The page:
What is the Consumer Price Index (CPI) and how does it impact your investments? Economic growth, inflation, and interest rates are all linked to the CPI.
Whether you’re invested in bonds or considering a mortgage or car loan, you should know what’s up with the Consumer Price Index (CPI). The government puts this data together to help keep track of the price of goods and services purchased by consumers in the United States.
The CPI (which some call the “inflation index”) is considered a good indicator of how well the overall economy is doing, because economic growth and inflation tend to go hand in hand. But if inflation gets too high, a central bank such as the U.S. Federal Reserve might raise interest rates to try to keep the economy from overheating. That can have an impact on the value of bonds in your portfolio, as well as the interest rate on any loans you might want to take out.
“As an investor, you want to keep track of the inflation rate,” said Shawn Cruz, senior market structure specialist with the TD Ameritrade active trader group.
Historically, when you start to see the economy pick up and unemployment drop, you may expect to see CPI inflation rise. Here’s price inflation in a nutshell: Essentially, when buyers of certain goods and services are more aggressive than sellers, prices can trend higher.
Some members of the Federal Reserve Board use personal consumption expenditures (PCE) index data as an inflation benchmark, but the CPI gets more press in part because it’s so widely used within the government. “It’s the benchmark for Social Security payments,” Cruz explained. “The two data sets differ in how they are calculated and what’s included in their baskets of goods and services.”
Also, there are a few financial contracts—such as Treasury Inflation-Protected Securities—that are tied to inflation data.
Is inflation good or bad? And if inflation is bad, why is deflation also bad?
It’s all part of the give-and-take and ebb and flow of the markets and the economy. Favorable economic conditions generally lead to credit expansion, employment gains, and confident buyers who may be willing to pay more for goods and services. So in that regard, growth and inflation go hand in hand, in a good way. But there can be “too much of a good thing”—i.e., runaway inflation, which could become a drag on economic conditions. A central bank such as the Fed must be vigilant and seek a balance—trying to keep inflation moderate without dampening growth. Typically, the Fed targets a 2% inflation rate, but because of the impact of COVID-19, it’s aiming for slightly above 2% as a temporary measure.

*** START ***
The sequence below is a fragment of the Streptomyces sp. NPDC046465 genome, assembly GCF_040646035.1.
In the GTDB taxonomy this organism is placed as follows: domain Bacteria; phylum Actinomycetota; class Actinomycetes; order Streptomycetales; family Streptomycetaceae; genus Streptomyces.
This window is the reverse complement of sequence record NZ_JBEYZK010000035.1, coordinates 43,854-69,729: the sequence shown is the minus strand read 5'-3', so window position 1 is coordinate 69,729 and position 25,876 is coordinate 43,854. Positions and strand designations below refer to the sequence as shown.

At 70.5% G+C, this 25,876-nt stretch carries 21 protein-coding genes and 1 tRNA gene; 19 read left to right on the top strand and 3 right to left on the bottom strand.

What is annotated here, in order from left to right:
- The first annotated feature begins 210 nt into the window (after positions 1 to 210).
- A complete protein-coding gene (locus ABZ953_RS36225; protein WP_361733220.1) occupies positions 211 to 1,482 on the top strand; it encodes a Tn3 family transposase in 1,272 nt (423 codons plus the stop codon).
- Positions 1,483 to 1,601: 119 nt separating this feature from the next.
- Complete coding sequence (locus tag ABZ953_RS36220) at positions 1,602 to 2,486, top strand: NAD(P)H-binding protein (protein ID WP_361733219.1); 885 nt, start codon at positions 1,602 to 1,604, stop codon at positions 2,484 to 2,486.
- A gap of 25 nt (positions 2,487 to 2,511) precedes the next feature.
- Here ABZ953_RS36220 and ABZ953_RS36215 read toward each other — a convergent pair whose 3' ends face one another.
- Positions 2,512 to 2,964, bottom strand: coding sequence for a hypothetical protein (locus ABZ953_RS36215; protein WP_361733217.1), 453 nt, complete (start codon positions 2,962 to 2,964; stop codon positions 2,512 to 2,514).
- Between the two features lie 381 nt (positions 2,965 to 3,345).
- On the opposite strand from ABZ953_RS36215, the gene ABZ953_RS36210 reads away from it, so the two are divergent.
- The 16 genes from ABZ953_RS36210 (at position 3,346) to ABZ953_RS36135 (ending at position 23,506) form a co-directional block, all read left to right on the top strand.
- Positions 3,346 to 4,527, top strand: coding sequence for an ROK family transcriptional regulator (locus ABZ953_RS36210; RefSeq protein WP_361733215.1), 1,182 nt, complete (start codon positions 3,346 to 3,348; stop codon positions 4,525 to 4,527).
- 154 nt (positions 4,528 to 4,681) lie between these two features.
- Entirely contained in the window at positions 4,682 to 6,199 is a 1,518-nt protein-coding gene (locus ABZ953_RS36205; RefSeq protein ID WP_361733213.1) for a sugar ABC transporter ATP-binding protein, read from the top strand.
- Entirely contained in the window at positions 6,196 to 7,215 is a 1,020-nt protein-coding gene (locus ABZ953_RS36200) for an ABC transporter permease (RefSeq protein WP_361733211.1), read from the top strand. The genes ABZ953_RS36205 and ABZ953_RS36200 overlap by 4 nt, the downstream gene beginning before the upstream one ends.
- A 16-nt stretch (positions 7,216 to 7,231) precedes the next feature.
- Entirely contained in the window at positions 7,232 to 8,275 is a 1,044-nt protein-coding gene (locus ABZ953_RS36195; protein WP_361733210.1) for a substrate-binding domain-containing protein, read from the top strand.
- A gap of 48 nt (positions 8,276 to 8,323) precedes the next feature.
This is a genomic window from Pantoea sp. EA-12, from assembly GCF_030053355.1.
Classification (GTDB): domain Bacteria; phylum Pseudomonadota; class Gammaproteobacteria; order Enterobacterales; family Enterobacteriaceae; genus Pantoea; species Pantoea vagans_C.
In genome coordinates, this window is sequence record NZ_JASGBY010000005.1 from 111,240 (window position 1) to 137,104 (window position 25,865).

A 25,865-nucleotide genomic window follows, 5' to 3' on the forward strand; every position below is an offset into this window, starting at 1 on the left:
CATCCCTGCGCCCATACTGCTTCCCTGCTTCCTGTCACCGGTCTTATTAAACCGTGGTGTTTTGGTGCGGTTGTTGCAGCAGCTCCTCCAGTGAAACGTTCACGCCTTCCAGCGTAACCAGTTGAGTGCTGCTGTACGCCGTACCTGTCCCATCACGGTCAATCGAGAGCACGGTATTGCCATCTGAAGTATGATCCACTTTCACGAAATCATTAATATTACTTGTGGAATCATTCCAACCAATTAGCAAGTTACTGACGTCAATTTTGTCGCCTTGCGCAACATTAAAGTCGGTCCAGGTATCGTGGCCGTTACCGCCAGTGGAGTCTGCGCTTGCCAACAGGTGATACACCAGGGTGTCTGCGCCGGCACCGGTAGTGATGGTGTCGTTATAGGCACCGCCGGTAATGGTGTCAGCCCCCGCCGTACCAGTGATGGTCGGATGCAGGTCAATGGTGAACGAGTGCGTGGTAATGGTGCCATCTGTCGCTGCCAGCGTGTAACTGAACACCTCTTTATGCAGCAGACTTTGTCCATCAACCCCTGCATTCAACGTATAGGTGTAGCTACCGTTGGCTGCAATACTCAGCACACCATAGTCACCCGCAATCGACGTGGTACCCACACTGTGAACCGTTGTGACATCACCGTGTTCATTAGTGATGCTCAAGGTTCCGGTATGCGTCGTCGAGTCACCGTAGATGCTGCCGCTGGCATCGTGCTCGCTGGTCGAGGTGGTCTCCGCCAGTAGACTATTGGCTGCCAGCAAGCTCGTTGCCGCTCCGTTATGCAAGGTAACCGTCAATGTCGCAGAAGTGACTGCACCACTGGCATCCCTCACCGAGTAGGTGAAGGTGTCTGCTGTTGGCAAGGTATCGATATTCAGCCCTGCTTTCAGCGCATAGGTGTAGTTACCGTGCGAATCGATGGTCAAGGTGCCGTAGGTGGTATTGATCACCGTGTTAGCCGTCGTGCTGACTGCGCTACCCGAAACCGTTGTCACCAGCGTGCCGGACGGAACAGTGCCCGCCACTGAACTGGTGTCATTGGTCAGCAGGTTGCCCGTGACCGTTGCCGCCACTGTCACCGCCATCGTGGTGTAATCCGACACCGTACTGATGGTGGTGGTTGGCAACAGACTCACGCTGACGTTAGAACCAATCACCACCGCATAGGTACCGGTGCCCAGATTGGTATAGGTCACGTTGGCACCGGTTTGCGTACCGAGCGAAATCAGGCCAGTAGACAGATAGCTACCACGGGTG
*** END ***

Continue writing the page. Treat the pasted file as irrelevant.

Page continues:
So when the Fed lowers rates, it keeps an eye out for any sudden spikes in inflation. Conversely, when it raises rates, it tries to raise them in a way that won’t stop the economy in its tracks.
For the year 2020, the CPI gained about 1.4%, according to the Bureau of Labor Statistics.
That’s shy of the central bank’s target of 2%. (Although the Fed’s target is related to the PCE, both the PCE and CPI tend to track closely together, Cruz mentioned.)
It can be troubling when inflation undershoots the Fed target because it brings up worries about deflation. The dreaded D-word happens when inflation rates are negative, or, more simply put, when prices fall. That’s not something to celebrate, because a deflationary period can be marked by falling gross domestic product.
“Deflation can really wreak havoc on an economy,” Cruz said.
This could leave the Fed in a bit of a bind.
On the one hand, some say the Fed should raise interest rates more because we are far into an expansionary economy, and the central bank needs to have more room to loosen monetary policy the next time the economy starts to slow down.
On the other hand, some say if the Fed tightens too much or too soon, that could send the economy into recession—the very thing it’s trying to prevent.
If you recall, the Fed raised rates three times in 2017 and four times in 2018, each time by 25 basis points. Inflation was sitting at 2.1% in 2017. In 2020, rates were lowered to 0.25% in response to COVID-19.
If inflation stays low, however, that might lower the likelihood that the Fed would raise rates, according to Cruz.
That could bode well for bonds. Because bond prices fall as interest rates rise, accommodative Fed policy would put less downward pressure on their prices.
Some argue that the low interest rate environment has been a boon to asset prices, including stocks, over the last several years. But when prices aren’t rising, some companies, such as retailers, auto dealers, or any company that sells goods or services, might have a harder time growing their top-line revenues.
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